Machu Picchu also known as ‘The lost city of the Incas’ probably sits on the very top of every traveler’s bucket list. It is estimated that the Incan citadel was built around 1430 AD. It was apparently used by the Incas as the seat of rule for only about a century or so. It is speculated that the city was largely used as a contemplative/educational place of sorts for elite Incas.
Surprisingly, the lost city was not discovered till as late as the early 20th century. Being nestled deep within mountains and valleys, the Spanish conquistadors appear to have not made its discovery. It therefore escaped plunder and further ruin as was the fate of several Inca cities on Spanish conquest. It was only found in 1911 by American archaeologist Hiram Bingam. We suggest hiring a guide during your visit to the ruins as they usually are a minefield of tidbits not usually provided by guidebooks.
Our friendly and rather garrulous guide informed us, “A goatherd and his family used to live here. He already knew of these ruins, so technically he is the first one to have known of the existence of this site. But it was Hiram who brought Machu Picchu to the world at large during his explorations in this part of the world.”
Designated in 2007 as one of the new seven wonders of the world, this UNESCO World Heritage site is thought to be a sacred place, used as a place of education and confluence of high culture. Though at this point it is still conjecture and it has never been conclusively determined what the complex was used for. The site has various interesting temples and astounding examples of ancient architecture made with perfectly placed stones and absolutely no cementing material of any sort. It has a whopping 150 buildings ( many intact) including baths, temples, houses etc. The temple of the sun and Room of three windows are some of the highlights of this ancient site.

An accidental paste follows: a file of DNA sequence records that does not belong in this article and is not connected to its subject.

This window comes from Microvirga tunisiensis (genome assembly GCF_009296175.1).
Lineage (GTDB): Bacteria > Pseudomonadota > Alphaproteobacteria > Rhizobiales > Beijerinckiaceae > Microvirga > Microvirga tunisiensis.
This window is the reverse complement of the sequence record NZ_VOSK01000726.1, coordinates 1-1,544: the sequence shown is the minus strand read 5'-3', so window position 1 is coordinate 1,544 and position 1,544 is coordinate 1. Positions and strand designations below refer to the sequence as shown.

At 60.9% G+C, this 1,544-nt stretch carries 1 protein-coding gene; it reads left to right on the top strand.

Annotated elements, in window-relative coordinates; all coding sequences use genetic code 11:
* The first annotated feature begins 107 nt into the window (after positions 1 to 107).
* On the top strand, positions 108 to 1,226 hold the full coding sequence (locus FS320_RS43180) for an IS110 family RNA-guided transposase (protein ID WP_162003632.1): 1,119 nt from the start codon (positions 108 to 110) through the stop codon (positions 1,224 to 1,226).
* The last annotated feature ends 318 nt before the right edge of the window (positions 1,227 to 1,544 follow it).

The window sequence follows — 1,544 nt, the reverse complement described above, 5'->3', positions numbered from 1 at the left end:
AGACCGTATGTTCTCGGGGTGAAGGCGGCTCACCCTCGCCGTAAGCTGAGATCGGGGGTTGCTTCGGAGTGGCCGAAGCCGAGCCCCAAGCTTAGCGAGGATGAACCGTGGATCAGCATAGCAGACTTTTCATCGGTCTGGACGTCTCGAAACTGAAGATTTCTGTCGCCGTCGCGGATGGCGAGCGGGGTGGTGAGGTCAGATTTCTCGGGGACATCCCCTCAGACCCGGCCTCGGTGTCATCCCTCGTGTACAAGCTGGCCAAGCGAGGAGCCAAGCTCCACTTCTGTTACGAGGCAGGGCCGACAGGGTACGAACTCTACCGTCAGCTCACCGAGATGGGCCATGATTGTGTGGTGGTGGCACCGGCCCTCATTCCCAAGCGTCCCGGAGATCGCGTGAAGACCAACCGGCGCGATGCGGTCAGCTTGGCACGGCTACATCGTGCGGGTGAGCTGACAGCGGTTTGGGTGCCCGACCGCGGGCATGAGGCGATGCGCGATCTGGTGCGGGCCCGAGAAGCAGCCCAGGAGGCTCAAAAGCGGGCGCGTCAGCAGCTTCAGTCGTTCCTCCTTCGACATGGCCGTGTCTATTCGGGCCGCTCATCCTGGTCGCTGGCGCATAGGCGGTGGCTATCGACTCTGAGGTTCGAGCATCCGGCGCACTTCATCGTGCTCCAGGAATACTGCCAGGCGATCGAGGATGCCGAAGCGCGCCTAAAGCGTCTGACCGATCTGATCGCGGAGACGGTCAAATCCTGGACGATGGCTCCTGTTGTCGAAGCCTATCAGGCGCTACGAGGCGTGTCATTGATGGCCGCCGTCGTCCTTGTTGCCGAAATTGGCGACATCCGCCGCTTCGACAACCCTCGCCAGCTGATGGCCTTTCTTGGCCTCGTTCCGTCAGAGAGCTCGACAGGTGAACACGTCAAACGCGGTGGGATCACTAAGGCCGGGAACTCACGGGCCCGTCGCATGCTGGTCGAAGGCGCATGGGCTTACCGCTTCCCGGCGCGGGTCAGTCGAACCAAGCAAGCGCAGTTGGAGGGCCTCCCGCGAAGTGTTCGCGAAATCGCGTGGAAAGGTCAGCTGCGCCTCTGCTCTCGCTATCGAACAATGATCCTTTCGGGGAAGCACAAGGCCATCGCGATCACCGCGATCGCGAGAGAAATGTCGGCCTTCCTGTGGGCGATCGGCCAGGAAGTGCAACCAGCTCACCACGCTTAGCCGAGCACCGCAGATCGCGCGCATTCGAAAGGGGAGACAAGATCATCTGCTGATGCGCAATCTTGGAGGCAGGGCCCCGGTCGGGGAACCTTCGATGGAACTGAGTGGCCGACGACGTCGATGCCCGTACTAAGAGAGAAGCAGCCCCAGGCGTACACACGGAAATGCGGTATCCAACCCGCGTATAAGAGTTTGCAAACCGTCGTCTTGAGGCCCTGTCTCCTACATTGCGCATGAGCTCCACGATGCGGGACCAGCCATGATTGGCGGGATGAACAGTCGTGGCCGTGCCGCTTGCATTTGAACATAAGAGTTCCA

After exploring the ruins themselves, visitors can opt to climb montana Machu Picchu for superb views of the entire complex and the surrounding mountains. In Quechua, Machu Picchu means ‘old peak’ or ‘old mountain”. You can also climb the mountain opposite Wayna picchu. 2,500 tickets are issued for entry into Machu Picchu a day and costs 75 USD for foreign adults. A discounted entrance is offered to students with an ISIC card For 50 USD. You can purchase tickets online or in person in Cusco or Aguas Calientas.
You can purchase your ticket in combination with Montana Machu Picchu ( 80 USD) or Wayna Picchu ( 84 USD). The views from Montana Machu Picchu are apparently better than Wayna Picchu of the ruins but most choose Wayna is it is an easier climb. We opted to climb Montana Macchu Picchu, the mountain next to the ruins from which the ancient city derives its name. The views are simply stunning. A limited number of tickets are available to climb the mountain and many times sell out very quickly. Book early. For Wayna Picchu, only 400 climbers allowed and are split in two batches. Check the time on your ticket and be sure to be there in time.
You can buy tickets here- http://www.machupicchu.gob.pe/
….to be continued
Feature image- Sunset at Machu Picchu. Image courtesy-KasperKay/Shutterstock.com